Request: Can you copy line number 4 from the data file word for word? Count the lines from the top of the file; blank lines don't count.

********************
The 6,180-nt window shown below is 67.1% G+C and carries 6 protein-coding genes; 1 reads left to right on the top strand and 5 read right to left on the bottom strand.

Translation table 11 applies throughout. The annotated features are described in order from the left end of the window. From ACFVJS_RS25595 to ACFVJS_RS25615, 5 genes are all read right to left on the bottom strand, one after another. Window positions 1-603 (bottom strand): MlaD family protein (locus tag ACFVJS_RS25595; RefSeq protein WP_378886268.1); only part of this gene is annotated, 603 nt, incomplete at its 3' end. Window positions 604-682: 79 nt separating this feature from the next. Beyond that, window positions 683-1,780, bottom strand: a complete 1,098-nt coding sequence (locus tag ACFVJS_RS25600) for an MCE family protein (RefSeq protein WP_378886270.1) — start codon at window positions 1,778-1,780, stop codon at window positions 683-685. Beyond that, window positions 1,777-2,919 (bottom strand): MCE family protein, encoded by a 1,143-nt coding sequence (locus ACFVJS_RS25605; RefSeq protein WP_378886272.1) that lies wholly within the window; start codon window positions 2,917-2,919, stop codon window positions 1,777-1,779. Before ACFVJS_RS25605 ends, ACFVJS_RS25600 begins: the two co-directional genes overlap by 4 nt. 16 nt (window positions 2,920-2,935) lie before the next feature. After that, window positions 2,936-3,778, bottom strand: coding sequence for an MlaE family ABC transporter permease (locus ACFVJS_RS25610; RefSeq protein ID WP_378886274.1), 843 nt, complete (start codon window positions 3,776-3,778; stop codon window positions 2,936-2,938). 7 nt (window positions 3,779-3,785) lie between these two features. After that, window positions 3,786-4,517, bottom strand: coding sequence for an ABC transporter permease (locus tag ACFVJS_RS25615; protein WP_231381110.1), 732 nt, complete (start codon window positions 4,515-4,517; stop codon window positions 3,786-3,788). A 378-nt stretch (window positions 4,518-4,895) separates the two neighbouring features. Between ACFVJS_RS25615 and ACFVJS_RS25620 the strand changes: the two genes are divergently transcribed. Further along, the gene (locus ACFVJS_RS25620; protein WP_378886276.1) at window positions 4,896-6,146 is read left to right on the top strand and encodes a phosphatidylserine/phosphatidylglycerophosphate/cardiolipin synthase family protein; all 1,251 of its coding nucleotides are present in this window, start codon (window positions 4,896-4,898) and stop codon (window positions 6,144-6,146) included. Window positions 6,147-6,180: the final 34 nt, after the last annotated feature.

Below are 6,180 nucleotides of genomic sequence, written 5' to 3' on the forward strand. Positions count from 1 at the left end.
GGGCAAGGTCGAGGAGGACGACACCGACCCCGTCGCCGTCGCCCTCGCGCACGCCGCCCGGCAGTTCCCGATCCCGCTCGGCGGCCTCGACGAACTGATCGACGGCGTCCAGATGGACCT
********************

GGGCAAGGTCGAGGAGGACGACACCGACCCCGTCGCCGTCGCCCTCGCGCACGCCGCCCGGCAGTTCCCGATCCCGCTCGGCGGCCTCGACGAACTGATCGACGGCGTCCAGATGGACCT